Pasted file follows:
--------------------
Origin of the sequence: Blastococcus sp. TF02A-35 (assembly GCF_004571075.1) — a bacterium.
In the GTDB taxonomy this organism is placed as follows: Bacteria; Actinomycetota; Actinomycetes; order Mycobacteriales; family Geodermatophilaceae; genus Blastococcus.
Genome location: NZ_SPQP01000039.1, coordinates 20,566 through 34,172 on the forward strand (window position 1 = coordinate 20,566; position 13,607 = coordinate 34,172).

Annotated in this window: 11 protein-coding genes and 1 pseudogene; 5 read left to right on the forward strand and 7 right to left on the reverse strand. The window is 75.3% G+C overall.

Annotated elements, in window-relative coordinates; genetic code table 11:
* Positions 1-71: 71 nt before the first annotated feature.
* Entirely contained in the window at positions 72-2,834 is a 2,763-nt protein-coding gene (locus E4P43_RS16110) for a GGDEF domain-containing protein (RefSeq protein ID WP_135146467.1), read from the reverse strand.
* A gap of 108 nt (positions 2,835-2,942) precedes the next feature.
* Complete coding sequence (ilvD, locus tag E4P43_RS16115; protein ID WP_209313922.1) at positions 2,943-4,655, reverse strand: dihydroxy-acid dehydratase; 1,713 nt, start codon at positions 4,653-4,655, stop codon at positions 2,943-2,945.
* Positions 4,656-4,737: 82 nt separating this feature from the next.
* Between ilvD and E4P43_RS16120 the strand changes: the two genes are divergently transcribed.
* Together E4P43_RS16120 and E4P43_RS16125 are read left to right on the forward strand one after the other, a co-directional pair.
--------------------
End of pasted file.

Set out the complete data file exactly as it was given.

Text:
Origin of the sequence: Blastococcus sp. TF02A-35 (assembly GCF_004571075.1) — a bacterium.
In the GTDB taxonomy this organism is placed as follows: Bacteria; Actinomycetota; Actinomycetes; order Mycobacteriales; family Geodermatophilaceae; genus Blastococcus.
Genome location: NZ_SPQP01000039.1, coordinates 20,566 through 34,172 on the forward strand (window position 1 = coordinate 20,566; position 13,607 = coordinate 34,172).

Annotated in this window: 11 protein-coding genes and 1 pseudogene; 5 read left to right on the forward strand and 7 right to left on the reverse strand. The window is 75.3% G+C overall.

Annotated elements, in window-relative coordinates; genetic code table 11:
* Positions 1-71: 71 nt before the first annotated feature.
* Entirely contained in the window at positions 72-2,834 is a 2,763-nt protein-coding gene (locus E4P43_RS16110) for a GGDEF domain-containing protein (RefSeq protein ID WP_135146467.1), read from the reverse strand.
* A gap of 108 nt (positions 2,835-2,942) precedes the next feature.
* Complete coding sequence (ilvD, locus tag E4P43_RS16115; protein ID WP_209313922.1) at positions 2,943-4,655, reverse strand: dihydroxy-acid dehydratase; 1,713 nt, start codon at positions 4,653-4,655, stop codon at positions 2,943-2,945.
* Positions 4,656-4,737: 82 nt separating this feature from the next.
* Between ilvD and E4P43_RS16120 the strand changes: the two genes are divergently transcribed.
* Together E4P43_RS16120 and E4P43_RS16125 are read left to right on the forward strand one after the other, a co-directional pair.